Posted on 20 Aug 2014 by Carl Lyon
In our discussion around affecting change earlier this year, one of the main issues that arose was headspace. What is undeniable is the reduced amount of time and space we have to properly consider pressing issues, to be creative (inspiring-creativity), find solutions, let alone take on new and potentially complicated change.
A complicated change of schedule recently became a travel experience from hell and the only way out was to be driven from A to B so I could have some headspace between meetings to prepare for the next. It was a complete eye opener. No stress, none. There was no wasted time, complete flexibility, in a word – control. I had time to think, get my thoughts down and talk to people without any interruptions. I felt inspired. So I just couldn’t let such a quality experience go without a wholehearted recommendation to everyone out there who is feeling there is no space left. www.sybarischauffeurs.com
P.S….. and the budget was busted, it cost less than all the other travel put together.
Posted on 13 Aug 2014 by Ant
This was the topic from our July main group discussion. Click on the link to see the reflections from the two days
You get what you tolerate
There is a good deal of evidence to suggest that the experiences we tolerate are the benchmark for a wide range of seemingly unrelated actions and reactions.
Could we, for example, associate the frustration of an undersized and poorly managed office car park with a decision that doesn’t allow customers the right to return goods at any store? Perhaps if one quickly followed the other, and the evidence was inconclusive, the person or people involved would need to make a judgment call. But their judgment would be clouded by the overwhelming car park experience. If the parking issue is long term and, even worse, could be easily fixed, the tolerated standard of experience has been set.
Think of this next time you visit someone’s office. A bad parking experience stays with you longer than you might expect. And it would be reasonable to assume that personal interactions magnify the effect. The way we treat others - and are treated - has more impact than management structures, brand messaging and value statements.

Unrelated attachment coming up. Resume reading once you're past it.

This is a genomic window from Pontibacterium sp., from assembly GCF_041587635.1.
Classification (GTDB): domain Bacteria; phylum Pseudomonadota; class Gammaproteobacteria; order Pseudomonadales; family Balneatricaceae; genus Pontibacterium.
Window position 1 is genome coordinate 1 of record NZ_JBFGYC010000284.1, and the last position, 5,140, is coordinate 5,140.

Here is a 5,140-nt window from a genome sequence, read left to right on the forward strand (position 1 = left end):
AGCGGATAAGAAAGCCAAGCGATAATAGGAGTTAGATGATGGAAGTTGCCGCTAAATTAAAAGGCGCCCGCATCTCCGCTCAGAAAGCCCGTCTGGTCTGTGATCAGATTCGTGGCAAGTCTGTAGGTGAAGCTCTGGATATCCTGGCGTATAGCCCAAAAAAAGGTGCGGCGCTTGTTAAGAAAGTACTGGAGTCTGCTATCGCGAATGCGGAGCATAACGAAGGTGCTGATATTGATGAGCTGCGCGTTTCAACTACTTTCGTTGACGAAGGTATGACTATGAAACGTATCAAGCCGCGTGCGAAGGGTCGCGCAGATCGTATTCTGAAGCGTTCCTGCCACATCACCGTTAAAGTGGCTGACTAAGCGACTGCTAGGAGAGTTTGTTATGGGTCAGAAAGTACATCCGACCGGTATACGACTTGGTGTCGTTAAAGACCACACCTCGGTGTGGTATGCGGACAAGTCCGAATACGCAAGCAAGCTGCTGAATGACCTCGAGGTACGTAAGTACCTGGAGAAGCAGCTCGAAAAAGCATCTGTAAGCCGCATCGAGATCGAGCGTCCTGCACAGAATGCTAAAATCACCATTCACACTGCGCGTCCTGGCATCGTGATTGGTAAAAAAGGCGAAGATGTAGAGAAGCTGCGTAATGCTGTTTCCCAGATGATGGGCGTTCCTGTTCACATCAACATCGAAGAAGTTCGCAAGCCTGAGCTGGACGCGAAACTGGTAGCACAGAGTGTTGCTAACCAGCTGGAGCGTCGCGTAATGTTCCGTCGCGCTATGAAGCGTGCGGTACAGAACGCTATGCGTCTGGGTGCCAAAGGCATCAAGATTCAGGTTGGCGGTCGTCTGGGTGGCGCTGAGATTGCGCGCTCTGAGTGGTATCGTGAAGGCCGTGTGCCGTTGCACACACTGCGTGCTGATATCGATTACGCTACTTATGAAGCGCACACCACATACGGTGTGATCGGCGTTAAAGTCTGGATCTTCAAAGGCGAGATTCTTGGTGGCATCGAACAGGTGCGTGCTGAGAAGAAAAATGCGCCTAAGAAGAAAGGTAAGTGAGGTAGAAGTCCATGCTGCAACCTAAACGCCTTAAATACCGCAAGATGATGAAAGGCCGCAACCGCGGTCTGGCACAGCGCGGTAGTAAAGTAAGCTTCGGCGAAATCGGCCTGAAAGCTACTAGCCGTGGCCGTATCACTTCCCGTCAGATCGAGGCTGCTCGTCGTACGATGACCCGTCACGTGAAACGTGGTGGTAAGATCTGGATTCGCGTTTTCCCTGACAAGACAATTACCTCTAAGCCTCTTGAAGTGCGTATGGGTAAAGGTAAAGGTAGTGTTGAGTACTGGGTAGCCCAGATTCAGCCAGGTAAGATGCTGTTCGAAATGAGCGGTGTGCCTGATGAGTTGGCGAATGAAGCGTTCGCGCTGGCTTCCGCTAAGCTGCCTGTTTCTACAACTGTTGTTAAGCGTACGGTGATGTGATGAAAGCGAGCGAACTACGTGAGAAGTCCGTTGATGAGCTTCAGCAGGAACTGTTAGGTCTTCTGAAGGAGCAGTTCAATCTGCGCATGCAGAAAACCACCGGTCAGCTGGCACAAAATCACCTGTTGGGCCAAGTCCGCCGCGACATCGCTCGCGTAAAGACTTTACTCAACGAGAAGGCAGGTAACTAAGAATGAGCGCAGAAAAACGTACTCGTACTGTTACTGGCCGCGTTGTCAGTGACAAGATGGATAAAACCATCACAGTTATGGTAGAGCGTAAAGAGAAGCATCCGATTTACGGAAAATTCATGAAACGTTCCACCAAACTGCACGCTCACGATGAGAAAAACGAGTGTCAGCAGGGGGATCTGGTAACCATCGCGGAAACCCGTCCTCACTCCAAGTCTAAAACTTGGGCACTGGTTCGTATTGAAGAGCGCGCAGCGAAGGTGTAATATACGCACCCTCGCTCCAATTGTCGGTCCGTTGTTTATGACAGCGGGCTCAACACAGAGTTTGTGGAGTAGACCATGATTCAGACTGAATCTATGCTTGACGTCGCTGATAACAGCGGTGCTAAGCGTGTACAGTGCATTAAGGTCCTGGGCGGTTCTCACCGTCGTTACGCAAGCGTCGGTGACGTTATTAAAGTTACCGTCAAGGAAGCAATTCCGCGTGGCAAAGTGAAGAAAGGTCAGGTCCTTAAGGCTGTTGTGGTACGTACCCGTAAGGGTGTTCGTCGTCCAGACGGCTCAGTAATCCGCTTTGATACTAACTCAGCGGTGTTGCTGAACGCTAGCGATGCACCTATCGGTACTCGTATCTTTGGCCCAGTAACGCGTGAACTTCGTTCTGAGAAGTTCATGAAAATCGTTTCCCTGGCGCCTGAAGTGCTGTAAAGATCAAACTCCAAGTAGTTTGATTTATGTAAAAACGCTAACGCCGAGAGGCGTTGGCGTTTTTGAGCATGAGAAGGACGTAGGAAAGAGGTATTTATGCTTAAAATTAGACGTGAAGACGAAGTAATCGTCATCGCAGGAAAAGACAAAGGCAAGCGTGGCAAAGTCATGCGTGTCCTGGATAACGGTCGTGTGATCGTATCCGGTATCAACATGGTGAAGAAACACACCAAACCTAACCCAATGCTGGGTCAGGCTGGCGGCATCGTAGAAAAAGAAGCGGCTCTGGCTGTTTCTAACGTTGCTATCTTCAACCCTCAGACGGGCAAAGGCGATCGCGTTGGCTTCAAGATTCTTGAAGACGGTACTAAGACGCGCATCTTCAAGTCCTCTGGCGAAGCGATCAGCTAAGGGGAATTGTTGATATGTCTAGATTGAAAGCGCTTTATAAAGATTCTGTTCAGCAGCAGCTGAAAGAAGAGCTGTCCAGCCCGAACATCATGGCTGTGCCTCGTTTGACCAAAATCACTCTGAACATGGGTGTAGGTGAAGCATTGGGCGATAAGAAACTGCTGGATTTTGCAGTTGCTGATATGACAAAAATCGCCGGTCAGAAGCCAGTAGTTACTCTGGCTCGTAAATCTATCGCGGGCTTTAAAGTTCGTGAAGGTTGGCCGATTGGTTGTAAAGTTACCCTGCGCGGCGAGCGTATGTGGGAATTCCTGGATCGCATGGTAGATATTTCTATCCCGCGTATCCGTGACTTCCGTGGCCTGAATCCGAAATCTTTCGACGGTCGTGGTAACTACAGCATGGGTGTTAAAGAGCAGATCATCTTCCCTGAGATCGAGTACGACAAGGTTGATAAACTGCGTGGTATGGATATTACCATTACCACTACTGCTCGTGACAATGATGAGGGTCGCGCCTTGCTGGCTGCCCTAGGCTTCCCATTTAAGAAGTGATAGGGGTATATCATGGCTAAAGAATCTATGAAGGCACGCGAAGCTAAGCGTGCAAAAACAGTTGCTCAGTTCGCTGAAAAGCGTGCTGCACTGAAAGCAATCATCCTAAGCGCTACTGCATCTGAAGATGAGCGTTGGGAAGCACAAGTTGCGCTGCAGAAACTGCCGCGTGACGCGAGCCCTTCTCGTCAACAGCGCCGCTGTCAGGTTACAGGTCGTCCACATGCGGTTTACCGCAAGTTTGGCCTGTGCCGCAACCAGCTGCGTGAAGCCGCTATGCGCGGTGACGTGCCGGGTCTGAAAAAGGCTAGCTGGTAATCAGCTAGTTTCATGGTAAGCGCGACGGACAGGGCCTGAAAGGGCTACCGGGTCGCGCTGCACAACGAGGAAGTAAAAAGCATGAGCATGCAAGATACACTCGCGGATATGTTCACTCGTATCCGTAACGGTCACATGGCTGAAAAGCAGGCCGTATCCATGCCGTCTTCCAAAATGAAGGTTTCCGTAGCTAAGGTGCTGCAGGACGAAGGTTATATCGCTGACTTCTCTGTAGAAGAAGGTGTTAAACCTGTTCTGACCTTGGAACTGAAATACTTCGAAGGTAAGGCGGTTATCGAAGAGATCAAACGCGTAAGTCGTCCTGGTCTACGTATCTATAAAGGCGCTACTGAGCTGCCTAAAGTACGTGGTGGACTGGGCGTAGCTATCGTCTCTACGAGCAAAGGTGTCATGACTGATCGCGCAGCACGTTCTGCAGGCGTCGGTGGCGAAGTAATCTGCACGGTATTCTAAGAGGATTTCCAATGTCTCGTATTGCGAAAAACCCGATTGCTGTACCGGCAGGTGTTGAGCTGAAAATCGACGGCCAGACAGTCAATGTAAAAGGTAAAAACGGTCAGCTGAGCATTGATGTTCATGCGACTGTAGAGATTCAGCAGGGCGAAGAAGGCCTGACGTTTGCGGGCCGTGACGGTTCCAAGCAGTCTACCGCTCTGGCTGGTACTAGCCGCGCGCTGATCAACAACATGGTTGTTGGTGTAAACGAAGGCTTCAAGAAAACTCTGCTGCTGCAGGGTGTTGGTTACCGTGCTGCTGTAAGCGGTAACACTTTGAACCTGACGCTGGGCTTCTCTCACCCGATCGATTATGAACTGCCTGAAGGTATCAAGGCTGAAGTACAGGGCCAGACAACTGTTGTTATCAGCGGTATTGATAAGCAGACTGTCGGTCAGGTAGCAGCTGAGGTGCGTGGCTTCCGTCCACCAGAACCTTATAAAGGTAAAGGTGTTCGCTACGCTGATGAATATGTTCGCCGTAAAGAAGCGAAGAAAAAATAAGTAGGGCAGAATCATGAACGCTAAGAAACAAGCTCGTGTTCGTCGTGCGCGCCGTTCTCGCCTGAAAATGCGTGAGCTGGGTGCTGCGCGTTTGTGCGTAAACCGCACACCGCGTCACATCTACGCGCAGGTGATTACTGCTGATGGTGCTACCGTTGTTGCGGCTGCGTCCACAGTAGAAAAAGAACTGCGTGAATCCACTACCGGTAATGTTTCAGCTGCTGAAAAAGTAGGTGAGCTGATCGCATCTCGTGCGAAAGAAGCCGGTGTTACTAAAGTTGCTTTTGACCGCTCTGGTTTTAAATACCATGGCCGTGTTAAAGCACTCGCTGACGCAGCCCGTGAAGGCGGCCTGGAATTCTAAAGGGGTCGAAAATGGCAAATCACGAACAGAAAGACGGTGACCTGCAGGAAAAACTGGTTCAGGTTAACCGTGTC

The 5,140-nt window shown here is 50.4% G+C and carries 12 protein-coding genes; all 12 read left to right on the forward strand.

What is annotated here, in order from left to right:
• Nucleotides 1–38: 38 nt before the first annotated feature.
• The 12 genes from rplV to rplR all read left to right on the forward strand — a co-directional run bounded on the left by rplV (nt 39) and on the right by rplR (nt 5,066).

We can all see that, to some degree, this is true. However, it’s almost certainly underestimated in most organisations. Perhaps because we fail to see businesses as a social group, with the social norms acting as the rules that guide everyday decisions, actions and communications. The introduction of a social media channel can help organisations come to terms with this, even if they don’t like what they find.
You could argue that the people we work for, with, or report to - as well as influential partners - set the experience benchmark through toleration. Perhaps we should be measuring what is tolerated as a guide to the quality of experience our business will provide to customers.
We can also look at this as an opportunity to change the whole social group, giving us the cross functional and multi role influence vital to the development of customer and people experience.
Our efforts will be focused on identifying who in practice sets the tolerance benchmark and how we can approach them. The subject is too important to rely on theory alone, what can we find and change to prove that desirable outcomes can be achieved?
Posted on 5 Aug 2014 by Carl Lyon
The topic for the next main group discussion on 17th and 18th September at The Aviator
What are we doing better? Why and how?
The last ten years has seen a transformation in the understanding and delivery of customer experience and recently a more inclusive people experience focus. So it’s a good time to review and celebrate our successes and use them as a guide to future development. Perhaps we are too often focused on poor experiences to see and replicate the positive. There is also an increasing line of thought that, rather than converting, we should be replacing poor experiences with completely new ones. Perhaps the best examples can be seen in digital experience, where previous ponderous and internally focused relationships are being transformed.
Another area of evolution is how organisations are quantifying improvements and their commercial benefits. What will they use to benchmark a modern and successful customer focused organisation? The objective is to help us find ways of doing more of what we do well.
Posted on 30 Jul 2014 by Antonia
Do hope you can join us, particularly if you will be part of the main group discussions on 17th and 18th September
Posted on 29 Jul 2014 by Antonia
iQoE Digital Customer Experience
The first group exploration of this hot topic is on
Wednesday 6th August 12pm - 4pm
Kcom Group plc
2nd Floor 26 Finsbury Square
London EC2A 1DS
The speed of the change in the digital world continues to amaze. The agility, power and speed of this real world phenomenon challenges the purpose, financial structure, route to market, service delivery and, most importantly, the decision making and management of even the strongest companies. As a result the fundamental elements of customer experience are accentuated by increased expectation of a fast, joined up and personal experience.
To join the group, please email email@example.com